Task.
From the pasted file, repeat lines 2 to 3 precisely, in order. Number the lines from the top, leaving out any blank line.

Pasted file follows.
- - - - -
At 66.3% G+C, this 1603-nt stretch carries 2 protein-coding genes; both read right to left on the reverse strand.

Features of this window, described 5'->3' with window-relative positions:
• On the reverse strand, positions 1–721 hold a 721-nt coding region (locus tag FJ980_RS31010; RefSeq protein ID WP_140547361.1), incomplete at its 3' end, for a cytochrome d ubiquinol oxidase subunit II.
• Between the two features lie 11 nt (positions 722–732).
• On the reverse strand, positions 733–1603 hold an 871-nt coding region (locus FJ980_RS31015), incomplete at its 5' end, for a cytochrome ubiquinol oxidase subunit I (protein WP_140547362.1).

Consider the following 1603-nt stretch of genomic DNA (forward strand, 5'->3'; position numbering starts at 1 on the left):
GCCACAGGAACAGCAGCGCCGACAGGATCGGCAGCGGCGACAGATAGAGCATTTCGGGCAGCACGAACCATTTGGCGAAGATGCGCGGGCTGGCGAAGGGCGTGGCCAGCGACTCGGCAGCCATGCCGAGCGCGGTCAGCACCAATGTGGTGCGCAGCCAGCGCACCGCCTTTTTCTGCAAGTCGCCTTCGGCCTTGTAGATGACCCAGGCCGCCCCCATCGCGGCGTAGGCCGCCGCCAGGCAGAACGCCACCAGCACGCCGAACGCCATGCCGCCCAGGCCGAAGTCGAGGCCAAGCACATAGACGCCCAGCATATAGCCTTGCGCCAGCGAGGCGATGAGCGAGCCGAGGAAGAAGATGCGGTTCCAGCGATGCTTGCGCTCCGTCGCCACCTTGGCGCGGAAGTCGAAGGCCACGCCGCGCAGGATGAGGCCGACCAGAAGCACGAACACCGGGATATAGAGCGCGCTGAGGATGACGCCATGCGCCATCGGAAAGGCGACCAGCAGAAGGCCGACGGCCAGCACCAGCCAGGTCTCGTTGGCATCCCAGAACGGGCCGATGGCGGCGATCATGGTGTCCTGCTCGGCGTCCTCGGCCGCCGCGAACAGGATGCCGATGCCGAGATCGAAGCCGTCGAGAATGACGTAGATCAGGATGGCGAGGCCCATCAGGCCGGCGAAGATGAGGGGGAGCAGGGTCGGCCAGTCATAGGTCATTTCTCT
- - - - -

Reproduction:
Features of this window, described 5'->3' with window-relative positions:
• On the reverse strand, positions 1–721 hold a 721-nt coding region (locus tag FJ980_RS31010; RefSeq protein ID WP_140547361.1), incomplete at its 3' end, for a cytochrome d ubiquinol oxidase subunit II.